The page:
Jo Taylor - Remain vulnerable to a dream . . . Celebrate!

For more than 15 years physicians working at the AMPATH Centre have been treating patients with HIV.  They have developed education, treatment protocols, and drug regimens for pregnant women to reduce the likelihood of HIV transmission during childbirth.  And, based on the data, enormous progress has been made decreasing the odds from 45% to an astonishingly low 3% likelihood of transmission. 

In the context of so much progress, it would be understandable if both healthcare workers and women themselves would simply assume that in 2018 there is a new norm - an unborn child would no longer be at risk of transmission. 

When experience matches expectations, it is possible that we miss the opportunity to be amazed. 

What was intended to be a quick stop at the Turbo AMPATH Comprehensive Care Clinic on the morning of February 2nd defied this. We arrived in the midst of a glorious celebration.  They called it a Graduation - more than 100 babies born to HIV+ mothers since 2015 have been declared HIV-Free.  These toddlers were dressed in caps and gowns.  Tents were set up to protect the revelers from midday heat.  There was face-painting, balloons, cake, and speeches.  Everyone was singing and dancing . . . the mothers, the children, the healthcare workers, the guests. 




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Earlier in the week Joe Mamlin challenged our group of visitors to 'remain vulnerable to a dream'.  As we remain vulnerable to new dreams, let us stay vulnerable to old dreams.  The dream of eliminating transmission of the HIV virus to a baby during birth.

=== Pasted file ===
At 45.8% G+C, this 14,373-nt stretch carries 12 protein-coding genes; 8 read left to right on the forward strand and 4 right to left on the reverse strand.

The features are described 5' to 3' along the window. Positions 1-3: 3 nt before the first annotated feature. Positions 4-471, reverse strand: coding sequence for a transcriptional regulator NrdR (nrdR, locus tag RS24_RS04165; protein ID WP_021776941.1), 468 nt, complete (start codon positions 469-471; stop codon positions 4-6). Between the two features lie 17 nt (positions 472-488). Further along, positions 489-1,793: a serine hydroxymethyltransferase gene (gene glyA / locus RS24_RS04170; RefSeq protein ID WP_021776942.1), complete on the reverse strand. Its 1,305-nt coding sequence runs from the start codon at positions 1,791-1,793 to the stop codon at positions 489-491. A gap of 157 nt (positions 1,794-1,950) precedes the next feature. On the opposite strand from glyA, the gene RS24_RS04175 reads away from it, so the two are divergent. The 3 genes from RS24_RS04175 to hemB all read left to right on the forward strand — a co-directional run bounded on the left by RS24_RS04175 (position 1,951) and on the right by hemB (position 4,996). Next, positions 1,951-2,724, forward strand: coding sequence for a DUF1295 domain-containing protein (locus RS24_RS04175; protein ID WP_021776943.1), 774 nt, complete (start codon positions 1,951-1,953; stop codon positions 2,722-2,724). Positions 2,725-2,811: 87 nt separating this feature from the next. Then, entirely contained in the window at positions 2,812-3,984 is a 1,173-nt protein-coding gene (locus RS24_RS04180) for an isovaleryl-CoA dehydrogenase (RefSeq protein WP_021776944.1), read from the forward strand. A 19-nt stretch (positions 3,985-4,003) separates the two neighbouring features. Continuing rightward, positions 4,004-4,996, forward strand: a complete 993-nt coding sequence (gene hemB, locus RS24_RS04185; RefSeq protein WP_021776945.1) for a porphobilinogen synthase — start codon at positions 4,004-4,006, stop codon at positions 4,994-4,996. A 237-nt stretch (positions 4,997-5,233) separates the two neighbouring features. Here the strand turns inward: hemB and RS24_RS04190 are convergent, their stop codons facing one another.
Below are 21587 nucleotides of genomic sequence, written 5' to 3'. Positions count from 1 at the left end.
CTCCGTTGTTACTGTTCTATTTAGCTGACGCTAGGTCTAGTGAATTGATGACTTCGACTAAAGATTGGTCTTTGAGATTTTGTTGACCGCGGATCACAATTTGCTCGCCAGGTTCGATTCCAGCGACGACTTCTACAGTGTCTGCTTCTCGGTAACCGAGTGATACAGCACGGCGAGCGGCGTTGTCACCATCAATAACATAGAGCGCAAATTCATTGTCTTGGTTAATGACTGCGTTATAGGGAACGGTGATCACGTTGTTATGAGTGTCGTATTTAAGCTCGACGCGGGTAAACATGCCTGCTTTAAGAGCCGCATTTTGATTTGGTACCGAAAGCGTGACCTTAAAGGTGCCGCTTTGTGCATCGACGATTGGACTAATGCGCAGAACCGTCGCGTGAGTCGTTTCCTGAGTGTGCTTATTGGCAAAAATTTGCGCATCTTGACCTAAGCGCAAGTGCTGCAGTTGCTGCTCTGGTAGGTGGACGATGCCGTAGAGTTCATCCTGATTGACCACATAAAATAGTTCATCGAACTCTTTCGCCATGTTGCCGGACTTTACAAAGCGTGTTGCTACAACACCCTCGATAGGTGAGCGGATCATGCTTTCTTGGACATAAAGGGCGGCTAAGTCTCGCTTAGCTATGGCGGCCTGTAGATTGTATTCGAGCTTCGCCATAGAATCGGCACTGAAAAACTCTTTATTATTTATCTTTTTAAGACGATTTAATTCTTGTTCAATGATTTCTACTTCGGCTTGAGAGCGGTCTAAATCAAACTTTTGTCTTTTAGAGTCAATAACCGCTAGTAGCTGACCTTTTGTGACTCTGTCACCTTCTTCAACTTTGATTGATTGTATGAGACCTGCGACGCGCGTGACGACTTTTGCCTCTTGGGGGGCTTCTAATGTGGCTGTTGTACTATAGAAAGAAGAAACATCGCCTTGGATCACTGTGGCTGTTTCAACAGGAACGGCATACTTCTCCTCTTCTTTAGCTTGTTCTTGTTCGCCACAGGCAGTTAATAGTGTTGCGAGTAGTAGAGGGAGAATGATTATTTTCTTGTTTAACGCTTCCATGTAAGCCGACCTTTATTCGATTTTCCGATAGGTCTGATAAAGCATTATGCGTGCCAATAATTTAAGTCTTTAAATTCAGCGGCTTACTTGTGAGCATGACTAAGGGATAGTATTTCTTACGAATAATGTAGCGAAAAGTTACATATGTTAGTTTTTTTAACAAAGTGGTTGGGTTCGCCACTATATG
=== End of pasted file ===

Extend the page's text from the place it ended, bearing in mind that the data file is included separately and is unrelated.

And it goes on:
What a great example we can take from the dedicated staff at Turbo's Clinic . . . may we never become so accustomed to new standards of care that we miss the opportunity to celebrate with every mother when tests reveal that her baby is HIV-free.  




Posted at 03:52

Odep - Growing up with HIV in Kenya

My name is Odep. I am a heartfelt individual with a keen desire to help others. My desire and passion lies with children and adolescents who have experienced hardship throughout their lives. As an individual born with HIV, who has lost many loved ones and experienced firsthand living on the streets of Eldoret, Kenya, I feel a distinct connection with what many children and adolescents are going through. I have positioned myself within the Eldoret community as a spokesperson for young adolescents living with HIV and advocate for the health and well-being of street children. I love sharing my story to anyone, anyplace, and anytime.

Currently, I am working as a volunteer peer navigator with the AMPATH-Kenya prevention department. My volunteer experiences consist of me visiting various institutions; prisons, schools, companies and streets (road shows), to share my personal story and advocate on HIV/AIDS in my hometown. Through my work as a volunteer, I have noticed a positive change in the mindset and attitude of people regarding HIV and I am very grateful and humbled that I've been fortunate enough to contribute to this.

In my mentorship work with the street children of Eldoret, I share my personal story of what it was like living on the streets as an adolescent. Personally, I feel that by sharing my story with these children they will be inspired to have more hope in their lives and try to live healthier lifestyles.

In addition to peer mentorship, I also coach the street children football club called SC FC. I am proud to say that we have participated in a numerous tournaments and finished particularly well in each of them. Not only has the team performed well, focusing on the essential tenets of teamwork and goal attainment, but also they have had so much fun competing together and this fills them with hope and laughter. It is great to see children who have experienced so much hardship enjoy themselves. This inspires me to try and give more children similar opportunities. I first handedly know what it's like to be in their position, and I want to provide something positive for them.